Sentinels of the Multiverse
9our score

by Christopher Badell, Paul Bender, Adam Rebottaro

Useful Info:

No. of players: 1-5 Play Time: 30-60 mins Age: 8+

Have you ever wanted to be a comic-book-super-hero, battling incredible odds, punching bad guys in the face and having that warm glow of satisfaction after a hard-fought victory? It’s possible. It’s the mythology of the 20th century. How about I tell you that it’s within your grasp…

I’m talking about a great little card game from Greater-Than Games, totally crowd-funded, but available to everybody, from John Smith to Jameson Smythe.
Is it a bird? Is it a plane? No, it’s…
Sentinels of the Multiverse!


It’s a hard-hitting, smash-talking, easy to understand but difficult to master co-operative card game set in the four-colour world of comics, where your every play could bring glory or disaster to your team of friends, against a maddened villain and a harsh backdrop. Let me explain…

Like most good co-operative games, this game has you working against the game itself, and not your fellow players.

Each player has their deck of cards, their resources and super-powers to call forth, which can be a great boon in many situations.
However, before the game, you must pick a Villain to battle, and an Environment in which to have said epic battle.
Here’s where the rules come in: First off, the villain gets to act, first by doing their start of turn stuff. Then, they play a card, which could spell disaster for the game-plan you and your buddies have hammered out. Finally, their end of turn effects come into play, which is sometimes worse than what has already gone before.sentinels otm 2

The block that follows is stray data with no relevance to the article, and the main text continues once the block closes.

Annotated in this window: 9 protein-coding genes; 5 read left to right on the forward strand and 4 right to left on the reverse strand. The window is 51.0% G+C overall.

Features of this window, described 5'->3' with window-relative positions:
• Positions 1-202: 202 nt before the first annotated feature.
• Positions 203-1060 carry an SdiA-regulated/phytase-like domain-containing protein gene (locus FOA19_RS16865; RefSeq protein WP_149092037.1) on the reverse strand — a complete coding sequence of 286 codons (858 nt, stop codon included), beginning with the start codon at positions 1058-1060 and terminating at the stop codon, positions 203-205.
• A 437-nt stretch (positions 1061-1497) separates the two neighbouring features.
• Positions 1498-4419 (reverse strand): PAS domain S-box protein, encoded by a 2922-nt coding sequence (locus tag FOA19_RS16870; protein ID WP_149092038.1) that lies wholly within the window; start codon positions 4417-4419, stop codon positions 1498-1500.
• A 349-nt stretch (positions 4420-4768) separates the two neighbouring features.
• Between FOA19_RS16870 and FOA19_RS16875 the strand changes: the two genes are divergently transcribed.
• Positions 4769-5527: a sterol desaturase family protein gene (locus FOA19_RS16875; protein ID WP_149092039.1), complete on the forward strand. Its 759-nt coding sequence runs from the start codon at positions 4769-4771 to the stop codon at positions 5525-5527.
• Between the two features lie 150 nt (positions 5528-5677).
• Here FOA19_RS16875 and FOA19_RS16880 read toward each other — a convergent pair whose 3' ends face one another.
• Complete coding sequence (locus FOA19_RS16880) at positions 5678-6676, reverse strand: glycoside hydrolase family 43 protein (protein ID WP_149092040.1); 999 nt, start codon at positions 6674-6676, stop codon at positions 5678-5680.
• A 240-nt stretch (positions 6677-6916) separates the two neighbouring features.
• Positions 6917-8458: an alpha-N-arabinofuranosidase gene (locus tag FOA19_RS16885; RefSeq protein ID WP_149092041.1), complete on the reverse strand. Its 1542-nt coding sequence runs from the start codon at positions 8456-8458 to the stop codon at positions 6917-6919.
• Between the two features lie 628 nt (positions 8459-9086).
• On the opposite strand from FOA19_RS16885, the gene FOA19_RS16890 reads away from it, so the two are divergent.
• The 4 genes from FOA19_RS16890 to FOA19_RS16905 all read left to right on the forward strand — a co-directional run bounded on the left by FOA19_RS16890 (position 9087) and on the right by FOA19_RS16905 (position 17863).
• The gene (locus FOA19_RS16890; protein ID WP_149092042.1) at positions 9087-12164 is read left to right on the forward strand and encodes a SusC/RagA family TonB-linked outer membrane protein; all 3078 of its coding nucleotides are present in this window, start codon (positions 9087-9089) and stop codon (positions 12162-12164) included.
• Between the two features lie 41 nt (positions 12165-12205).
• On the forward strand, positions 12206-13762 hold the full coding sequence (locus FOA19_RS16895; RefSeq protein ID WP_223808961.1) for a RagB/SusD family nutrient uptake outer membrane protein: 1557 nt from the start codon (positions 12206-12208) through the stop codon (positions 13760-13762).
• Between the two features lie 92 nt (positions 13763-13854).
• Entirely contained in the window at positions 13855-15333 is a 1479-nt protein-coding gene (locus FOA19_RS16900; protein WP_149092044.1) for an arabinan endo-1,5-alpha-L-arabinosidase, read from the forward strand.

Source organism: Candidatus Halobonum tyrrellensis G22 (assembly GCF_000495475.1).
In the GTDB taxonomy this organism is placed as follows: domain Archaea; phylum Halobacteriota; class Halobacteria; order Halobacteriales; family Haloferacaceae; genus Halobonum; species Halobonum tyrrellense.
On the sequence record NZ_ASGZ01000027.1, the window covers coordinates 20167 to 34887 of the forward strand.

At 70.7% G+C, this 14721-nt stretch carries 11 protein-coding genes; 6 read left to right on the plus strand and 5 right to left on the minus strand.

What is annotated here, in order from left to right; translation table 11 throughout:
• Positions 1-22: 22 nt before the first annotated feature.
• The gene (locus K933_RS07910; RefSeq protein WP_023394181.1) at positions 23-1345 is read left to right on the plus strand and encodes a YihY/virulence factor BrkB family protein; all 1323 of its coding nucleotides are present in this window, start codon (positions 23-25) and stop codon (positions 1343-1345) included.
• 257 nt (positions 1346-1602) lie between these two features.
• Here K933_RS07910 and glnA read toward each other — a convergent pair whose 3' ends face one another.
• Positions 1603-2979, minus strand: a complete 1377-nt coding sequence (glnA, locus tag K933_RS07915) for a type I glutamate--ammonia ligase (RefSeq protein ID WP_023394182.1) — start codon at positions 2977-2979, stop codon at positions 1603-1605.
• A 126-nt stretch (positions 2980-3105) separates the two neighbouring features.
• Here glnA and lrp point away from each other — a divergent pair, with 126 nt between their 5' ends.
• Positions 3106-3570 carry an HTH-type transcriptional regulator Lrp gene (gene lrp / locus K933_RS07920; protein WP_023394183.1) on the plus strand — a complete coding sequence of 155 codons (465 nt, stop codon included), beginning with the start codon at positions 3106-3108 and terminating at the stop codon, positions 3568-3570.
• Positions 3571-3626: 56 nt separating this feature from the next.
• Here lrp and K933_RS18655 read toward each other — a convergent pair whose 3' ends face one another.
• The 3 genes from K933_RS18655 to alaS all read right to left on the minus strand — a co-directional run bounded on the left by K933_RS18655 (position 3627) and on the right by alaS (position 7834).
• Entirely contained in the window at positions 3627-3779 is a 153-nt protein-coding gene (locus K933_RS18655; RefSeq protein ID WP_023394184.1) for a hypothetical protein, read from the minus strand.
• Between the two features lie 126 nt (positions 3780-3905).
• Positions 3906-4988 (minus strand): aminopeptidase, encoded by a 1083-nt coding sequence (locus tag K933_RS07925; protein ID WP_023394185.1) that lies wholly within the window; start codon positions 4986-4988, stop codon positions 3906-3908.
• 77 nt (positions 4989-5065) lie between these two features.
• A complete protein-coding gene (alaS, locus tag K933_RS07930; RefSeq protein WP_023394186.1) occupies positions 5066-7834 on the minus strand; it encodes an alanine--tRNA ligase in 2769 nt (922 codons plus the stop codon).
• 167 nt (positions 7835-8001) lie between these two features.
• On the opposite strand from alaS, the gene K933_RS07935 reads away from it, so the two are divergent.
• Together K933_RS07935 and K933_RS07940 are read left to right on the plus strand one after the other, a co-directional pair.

Did I mention that the Villain him/herself has abilities to make your life miserable? Well, they do, and it all takes place in their turn.

As it follows:
Villain start > Villain plays > Villain end.
Then come our heroes, the players, to kick some butt and take some names.

The mantra that is always done with Sentinels games is “play, power, draw”. That’s the turn! Each hero in turn has a start-of-turn phase followed by a play phase (in which they may play a card). A power phase (in which they may use a power printed on their character card or another card in front of them), and a draw phase (where they draw a card from their personalised deck)

To summarise, each hero has:
Start > Play a card > Use a power > Draw a card > End of turn.

Pretty easy, eh? And each hero takes a turn for themselves, so Legacy will follow the Wraith, who will follow Tachyon.

Then (to make matters worse) the Environment could change! This functions exactly like how the villain works, but it has no favourite targets, and no extra rules because of the villain in play. Let’s say you’re fighting Baron Blade (a villain) in the Insula Primalis (an environment), the dinosaurs in the Insula Primalis won’t care whether you’re a good guy or bad guy, they’ll hit whoever meets their criteria.
And, from that, wash and repeat.

Plus, to all you deck-worriers out there, once your deck (or any other deck, for that matter) runs out, just reshuffle unless the particular villain or environment says otherwise. The inventors of the game don’t want you to lose for such arbitrary reasons as running out of cards. They want you to lose because the mad scientist pulled the Moon into the Earth, or because the rampaging robot flattened your team!

I’ll admit, this is one of my favourite games, and it did make a top 10 list of games to make/break friendships. With the players mostly at the mercy of the game mechanics and what’s on the cards, it brings the players together to figure out how to win. It also brings together beautiful graphics, a strong background, and elegantly simple rules to create a juggernaut of co-operative gaming. Play this with your friends, your family, anyone who has ever wanted to be their own Superman.